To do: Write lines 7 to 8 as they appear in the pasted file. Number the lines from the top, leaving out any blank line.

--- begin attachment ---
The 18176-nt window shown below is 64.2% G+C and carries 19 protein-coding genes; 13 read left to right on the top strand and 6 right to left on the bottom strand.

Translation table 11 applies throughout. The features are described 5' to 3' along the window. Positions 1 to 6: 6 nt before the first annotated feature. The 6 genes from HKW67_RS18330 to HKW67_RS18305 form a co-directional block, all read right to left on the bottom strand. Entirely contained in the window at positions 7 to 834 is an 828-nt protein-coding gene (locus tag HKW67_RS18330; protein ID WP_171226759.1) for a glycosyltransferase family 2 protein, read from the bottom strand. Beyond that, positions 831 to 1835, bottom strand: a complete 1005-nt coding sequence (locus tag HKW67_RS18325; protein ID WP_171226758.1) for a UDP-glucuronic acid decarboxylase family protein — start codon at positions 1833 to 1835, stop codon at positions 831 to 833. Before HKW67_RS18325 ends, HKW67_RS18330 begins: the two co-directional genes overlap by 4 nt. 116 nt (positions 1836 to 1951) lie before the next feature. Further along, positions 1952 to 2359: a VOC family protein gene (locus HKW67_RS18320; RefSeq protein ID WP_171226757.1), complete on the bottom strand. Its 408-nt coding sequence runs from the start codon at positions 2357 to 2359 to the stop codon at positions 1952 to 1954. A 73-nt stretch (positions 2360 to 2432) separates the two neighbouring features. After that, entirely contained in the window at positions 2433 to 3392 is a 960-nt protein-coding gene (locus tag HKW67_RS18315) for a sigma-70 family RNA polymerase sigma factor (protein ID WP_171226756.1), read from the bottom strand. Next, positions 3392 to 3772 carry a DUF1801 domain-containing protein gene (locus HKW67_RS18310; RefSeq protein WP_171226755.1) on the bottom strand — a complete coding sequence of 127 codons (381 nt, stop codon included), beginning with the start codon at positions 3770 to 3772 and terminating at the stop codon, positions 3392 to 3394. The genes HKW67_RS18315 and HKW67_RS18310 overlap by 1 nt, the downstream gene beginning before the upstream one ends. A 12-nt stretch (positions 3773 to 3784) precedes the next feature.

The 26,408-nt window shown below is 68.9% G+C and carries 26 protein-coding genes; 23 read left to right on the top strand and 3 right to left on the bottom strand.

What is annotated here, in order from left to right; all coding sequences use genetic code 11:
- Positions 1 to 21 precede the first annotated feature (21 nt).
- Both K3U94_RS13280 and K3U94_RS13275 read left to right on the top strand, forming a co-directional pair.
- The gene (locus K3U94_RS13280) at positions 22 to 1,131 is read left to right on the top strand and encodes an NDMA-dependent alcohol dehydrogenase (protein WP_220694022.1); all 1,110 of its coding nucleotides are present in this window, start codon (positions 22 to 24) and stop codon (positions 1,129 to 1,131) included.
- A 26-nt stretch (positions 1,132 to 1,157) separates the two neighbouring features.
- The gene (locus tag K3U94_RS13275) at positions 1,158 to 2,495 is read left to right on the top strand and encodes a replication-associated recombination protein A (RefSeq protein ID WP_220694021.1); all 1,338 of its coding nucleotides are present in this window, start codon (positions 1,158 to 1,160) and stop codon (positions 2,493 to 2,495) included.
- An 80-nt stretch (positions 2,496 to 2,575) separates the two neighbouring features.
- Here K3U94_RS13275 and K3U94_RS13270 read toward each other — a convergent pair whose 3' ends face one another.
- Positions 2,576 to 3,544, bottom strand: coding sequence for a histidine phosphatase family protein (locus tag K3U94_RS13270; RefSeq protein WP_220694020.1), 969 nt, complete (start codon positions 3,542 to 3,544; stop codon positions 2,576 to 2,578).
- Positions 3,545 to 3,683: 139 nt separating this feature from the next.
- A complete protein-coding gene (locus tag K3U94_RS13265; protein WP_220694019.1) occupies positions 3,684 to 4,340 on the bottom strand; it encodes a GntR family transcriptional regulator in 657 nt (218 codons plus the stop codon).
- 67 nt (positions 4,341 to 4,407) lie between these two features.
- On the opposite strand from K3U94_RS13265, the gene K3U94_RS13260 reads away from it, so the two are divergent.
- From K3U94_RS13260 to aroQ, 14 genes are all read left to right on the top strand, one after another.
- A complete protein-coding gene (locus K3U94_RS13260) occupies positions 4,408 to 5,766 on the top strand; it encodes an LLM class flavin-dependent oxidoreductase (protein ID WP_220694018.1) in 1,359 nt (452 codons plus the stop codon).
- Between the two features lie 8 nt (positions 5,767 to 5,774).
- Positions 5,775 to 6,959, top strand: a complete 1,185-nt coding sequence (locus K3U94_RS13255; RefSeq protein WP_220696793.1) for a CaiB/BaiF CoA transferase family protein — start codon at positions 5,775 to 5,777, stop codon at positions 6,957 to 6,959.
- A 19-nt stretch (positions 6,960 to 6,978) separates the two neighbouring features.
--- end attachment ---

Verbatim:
- The gene (locus K3U94_RS13280) at positions 22 to 1,131 is read left to right on the top strand and encodes an NDMA-dependent alcohol dehydrogenase (protein WP_220694022.1); all 1,110 of its coding nucleotides are present in this window, start codon (positions 22 to 24) and stop codon (positions 1,129 to 1,131) included.
- A 26-nt stretch (positions 1,132 to 1,157) separates the two neighbouring features.